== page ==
These are more summarized as opposed to transcribed.

John Quinlan says he appreciates not bringing up the past but he asks how the unemployment ordinance reflects poorly on them. He has heard the perception that the business community was left out of the process, and that is a bad precedent, can you be clear about where we are at?

Brandon says he wants to be clear he is not here to ask for redress, he accepts it as law and his members will deal with it, he says he’s president of the greater Madison area Chamber of Commerce, he represents all of Dane County. He says there were break downs in the process all the way around, but they were taken aback that it didn’t go to the Economic Development Commission. He makes it clear the alders should have referred to it, not the commission. He says that unemployment is a protected class that evaporates the minute you get hired and he wonders how you would prove it. They will track it and see what happens. He says the break down was all over the place, how things show up on the agendas and legistar and there is no one thing to be fixed.

Quinlan asks what he would fix?

Brandon says that he would find a way to engage with the subcommittee. (There were a lot of words, but that was what it boiled down to that I could hear)

Quinlan asks if there is a role the commission could play in homelessness.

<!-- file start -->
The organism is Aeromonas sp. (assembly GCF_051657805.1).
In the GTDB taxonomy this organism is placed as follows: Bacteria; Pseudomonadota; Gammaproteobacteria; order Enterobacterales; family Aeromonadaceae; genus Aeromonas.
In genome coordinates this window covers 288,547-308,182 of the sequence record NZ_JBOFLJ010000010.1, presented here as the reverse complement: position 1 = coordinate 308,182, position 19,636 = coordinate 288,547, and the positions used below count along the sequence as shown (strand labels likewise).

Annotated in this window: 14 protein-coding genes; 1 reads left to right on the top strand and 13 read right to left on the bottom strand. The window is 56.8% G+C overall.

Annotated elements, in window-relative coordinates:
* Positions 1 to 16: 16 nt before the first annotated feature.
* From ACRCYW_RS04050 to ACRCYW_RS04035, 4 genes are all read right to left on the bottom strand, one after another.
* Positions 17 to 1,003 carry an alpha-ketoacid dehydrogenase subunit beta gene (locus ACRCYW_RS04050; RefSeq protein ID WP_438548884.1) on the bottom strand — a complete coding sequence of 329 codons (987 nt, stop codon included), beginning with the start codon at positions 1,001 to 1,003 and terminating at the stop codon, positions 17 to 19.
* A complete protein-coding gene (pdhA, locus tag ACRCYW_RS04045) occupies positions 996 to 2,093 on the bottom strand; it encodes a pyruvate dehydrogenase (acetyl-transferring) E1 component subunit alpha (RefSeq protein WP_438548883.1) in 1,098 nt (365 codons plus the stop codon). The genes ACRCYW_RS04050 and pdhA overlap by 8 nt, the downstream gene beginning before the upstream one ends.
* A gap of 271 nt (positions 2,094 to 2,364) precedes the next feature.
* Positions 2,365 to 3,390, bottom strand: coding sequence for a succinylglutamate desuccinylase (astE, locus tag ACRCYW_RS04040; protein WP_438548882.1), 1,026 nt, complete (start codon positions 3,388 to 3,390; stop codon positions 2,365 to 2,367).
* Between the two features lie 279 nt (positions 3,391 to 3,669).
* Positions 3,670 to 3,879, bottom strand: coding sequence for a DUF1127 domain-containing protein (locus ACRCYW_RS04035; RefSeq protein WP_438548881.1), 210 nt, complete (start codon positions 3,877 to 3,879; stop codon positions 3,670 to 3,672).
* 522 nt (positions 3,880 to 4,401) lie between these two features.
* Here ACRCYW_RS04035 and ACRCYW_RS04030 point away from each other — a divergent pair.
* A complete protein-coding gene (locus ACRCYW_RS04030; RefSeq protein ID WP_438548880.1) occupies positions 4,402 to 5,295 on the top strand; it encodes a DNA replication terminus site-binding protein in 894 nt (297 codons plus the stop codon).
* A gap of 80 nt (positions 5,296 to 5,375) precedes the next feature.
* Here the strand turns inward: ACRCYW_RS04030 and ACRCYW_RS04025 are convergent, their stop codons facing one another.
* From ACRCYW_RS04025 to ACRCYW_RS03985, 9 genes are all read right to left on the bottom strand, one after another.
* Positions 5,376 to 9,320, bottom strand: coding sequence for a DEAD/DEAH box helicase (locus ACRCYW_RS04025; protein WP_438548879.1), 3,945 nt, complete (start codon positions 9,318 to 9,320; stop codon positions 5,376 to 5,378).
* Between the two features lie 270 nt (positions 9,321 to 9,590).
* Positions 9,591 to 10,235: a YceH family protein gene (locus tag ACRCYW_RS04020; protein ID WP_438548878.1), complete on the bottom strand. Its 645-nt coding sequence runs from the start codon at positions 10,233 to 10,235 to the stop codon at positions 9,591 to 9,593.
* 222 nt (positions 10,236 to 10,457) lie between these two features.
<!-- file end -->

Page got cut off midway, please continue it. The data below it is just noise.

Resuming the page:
Brandon says the more voices in the choir the louder it is. Don’t turn a deaf ear or blind eye to it, acknowledge it is a problem, but also acknowledge that there are services and millions of dollars go to it. This debate has been raging for years, is it the city or county or who’s problem is it, it is all of our problem.

Quinlan asks if he was in their shoes what would he do?

Brandon says that the letterhead that comes with the commission has strong value and each of you are individuals and you are residents of the state, county, city etc. and there is a growing frustration that our leaders have to stop bickering about who is responsible for it and start to solve the problem. He says everyone is pointing the finger and nothing is happening. He says we get so in love with the solution – homelessness as a protected class – a perceived solution, and everyone falls in love with it and we forget about the problem. He is almost certain that if they pass a protected class of homelessness, you’re not going to solve the problem of homelessness.